To handle errors in Flask, you can use the @app.errorhandler() decorator. The @app.errorhandler() decorator takes an error code as the argument and a function as the value. The function that you pass to the @app.errorhandler() decorator will be called when the error code is encountered.In Flask, you can handle errors using error handlers and exception handling. Flask provides ways to customize error pages for different HTTP status codes and also allows you to handle exceptions that might occur during the execution of your application. Let’s look at both methods:Error Handlers: Flask allows you to create custom error handlers for specific HTTP status codes. You can use the @app.errorhandler decorator to define error handlers for various status codes.

    from flask import Flask, render_template
    app = Flask(__name__)
    def index():
        return "Hello, Flask!"
    # Custom error handler for 404 Not Found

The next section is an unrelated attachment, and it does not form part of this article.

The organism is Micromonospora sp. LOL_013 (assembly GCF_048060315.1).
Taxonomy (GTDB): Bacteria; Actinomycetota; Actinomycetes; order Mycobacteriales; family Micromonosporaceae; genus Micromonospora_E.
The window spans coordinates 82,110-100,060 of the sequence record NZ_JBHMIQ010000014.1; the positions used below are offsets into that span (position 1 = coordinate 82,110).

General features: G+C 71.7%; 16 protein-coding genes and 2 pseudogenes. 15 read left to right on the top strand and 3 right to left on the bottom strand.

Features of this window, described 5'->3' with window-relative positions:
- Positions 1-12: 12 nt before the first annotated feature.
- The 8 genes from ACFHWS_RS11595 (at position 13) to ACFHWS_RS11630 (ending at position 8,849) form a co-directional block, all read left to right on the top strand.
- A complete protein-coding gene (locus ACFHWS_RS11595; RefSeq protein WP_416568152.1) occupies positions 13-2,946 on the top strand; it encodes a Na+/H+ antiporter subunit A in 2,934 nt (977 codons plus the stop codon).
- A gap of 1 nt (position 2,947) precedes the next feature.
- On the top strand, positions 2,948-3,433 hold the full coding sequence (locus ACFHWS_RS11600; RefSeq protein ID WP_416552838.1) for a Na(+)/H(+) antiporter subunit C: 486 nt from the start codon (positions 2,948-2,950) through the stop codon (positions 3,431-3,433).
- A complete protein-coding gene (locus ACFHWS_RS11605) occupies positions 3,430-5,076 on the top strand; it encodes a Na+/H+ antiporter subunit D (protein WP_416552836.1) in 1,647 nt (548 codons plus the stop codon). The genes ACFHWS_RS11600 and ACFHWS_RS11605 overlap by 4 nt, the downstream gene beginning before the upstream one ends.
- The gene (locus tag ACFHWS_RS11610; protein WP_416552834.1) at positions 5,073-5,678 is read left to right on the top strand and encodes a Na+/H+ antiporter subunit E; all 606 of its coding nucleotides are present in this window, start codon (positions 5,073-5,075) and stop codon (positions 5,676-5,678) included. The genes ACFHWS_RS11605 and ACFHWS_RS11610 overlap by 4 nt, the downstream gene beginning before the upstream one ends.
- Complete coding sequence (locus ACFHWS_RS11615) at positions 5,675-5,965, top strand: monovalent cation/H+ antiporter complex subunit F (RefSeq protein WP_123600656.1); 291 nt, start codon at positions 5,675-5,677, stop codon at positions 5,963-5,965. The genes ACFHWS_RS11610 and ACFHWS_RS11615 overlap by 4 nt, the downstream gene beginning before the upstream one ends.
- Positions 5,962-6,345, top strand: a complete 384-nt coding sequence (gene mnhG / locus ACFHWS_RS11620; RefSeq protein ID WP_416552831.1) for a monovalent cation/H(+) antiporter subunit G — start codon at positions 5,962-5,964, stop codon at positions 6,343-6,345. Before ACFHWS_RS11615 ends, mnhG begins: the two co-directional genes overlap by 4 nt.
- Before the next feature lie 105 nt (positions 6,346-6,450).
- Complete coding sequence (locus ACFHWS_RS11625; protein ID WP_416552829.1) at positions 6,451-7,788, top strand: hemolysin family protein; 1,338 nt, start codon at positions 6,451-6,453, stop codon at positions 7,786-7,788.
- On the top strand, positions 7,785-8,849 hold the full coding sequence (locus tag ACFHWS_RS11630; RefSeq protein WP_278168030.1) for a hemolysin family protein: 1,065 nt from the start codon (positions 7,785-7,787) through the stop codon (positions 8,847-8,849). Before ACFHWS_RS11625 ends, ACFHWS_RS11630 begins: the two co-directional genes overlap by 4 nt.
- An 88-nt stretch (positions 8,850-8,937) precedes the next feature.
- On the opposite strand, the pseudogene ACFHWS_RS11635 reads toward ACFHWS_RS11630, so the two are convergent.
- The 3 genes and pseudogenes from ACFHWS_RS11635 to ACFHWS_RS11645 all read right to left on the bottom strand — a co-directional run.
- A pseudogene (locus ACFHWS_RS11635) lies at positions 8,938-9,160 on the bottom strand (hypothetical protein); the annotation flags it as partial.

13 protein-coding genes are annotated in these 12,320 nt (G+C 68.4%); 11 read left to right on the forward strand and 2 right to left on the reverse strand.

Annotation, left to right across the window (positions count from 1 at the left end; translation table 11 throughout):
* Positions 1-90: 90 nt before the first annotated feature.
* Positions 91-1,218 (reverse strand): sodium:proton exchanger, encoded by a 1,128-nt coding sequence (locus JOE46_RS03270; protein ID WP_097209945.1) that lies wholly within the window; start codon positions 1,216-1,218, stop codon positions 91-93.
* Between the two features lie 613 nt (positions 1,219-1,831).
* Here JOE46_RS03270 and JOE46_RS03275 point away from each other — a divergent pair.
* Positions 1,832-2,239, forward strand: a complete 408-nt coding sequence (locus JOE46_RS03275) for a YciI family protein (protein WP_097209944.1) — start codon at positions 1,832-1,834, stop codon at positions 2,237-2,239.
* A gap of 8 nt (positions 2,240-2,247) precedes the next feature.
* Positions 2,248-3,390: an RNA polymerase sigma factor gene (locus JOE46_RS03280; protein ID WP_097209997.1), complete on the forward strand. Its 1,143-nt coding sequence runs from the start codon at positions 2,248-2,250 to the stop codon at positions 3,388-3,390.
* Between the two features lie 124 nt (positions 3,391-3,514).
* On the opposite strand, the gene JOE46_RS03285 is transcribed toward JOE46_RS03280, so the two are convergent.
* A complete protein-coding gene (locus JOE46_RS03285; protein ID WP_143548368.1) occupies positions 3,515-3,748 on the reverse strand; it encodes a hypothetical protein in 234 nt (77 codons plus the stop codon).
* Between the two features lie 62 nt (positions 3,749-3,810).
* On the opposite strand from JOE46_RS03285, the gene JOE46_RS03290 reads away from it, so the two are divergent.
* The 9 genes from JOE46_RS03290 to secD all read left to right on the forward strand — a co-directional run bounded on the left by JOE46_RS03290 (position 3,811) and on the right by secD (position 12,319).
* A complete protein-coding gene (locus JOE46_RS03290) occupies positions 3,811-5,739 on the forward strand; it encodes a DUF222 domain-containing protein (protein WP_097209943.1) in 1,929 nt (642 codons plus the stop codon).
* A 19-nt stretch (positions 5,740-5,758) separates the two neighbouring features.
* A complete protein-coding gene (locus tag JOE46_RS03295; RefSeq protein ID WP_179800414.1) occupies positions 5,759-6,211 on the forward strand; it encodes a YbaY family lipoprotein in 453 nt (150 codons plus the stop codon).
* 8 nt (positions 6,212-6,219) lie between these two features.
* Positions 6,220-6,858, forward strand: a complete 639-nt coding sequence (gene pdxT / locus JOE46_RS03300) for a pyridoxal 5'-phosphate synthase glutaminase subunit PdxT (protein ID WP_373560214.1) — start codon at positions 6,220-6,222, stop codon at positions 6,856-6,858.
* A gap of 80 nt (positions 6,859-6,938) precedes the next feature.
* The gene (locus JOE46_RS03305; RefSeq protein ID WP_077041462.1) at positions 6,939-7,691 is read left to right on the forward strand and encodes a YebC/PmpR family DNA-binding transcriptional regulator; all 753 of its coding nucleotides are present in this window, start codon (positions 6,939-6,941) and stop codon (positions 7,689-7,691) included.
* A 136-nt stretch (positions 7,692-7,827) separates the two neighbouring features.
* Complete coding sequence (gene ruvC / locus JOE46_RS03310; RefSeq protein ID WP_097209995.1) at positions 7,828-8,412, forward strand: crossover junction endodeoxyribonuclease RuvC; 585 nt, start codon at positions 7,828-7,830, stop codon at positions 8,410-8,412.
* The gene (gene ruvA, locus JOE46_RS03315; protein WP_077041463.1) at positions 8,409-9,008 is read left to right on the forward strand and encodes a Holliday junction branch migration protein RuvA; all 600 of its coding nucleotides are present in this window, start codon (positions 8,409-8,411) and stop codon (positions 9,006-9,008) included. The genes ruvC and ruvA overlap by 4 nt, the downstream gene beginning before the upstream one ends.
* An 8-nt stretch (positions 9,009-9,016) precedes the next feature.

def page_not_found(error):
        return render_template('404.html'), 404
    # Custom error handler for 500 Internal Server Error
    def internal_server_error(error):
        return "Internal Server Error", 500
    if __name__ == '__main__':

    Exception handling in Flask allows you to catch and handle exceptions that occur during the execution of your application. You can use the try, except, and finally blocks to handle exceptions and respond accordingly.

    from flask import Flask, render_template
    app = Flask(__name__)
    def index():
        return "Hello, Flask!"
    def divide_by_zero(num):
            result = 10 / num
            return f"The result is: {result}"
        except ZeroDivisionError:
            return "Error: Cannot divide by zero."
        except Exception as e:
            return f"An error occurred: {str(e)}"
    if __name__ == '__main__':


  11. What is Flask-WTF and how is it used? Flask-WTF is an extension that provides integration with WTForms, allowing you to create and handle forms in Flask applications.
    from flask_wtf import FlaskForm
    from wtforms import StringField, SubmitField
    class MyForm(FlaskForm):
        name = StringField('Name')
        submit = SubmitField('Submit')


  12. What are Flask Blueprints? Flask Blueprints are used to organize a Flask application into smaller, reusable components. They allow you to register views, templates, and static files for a specific feature or module.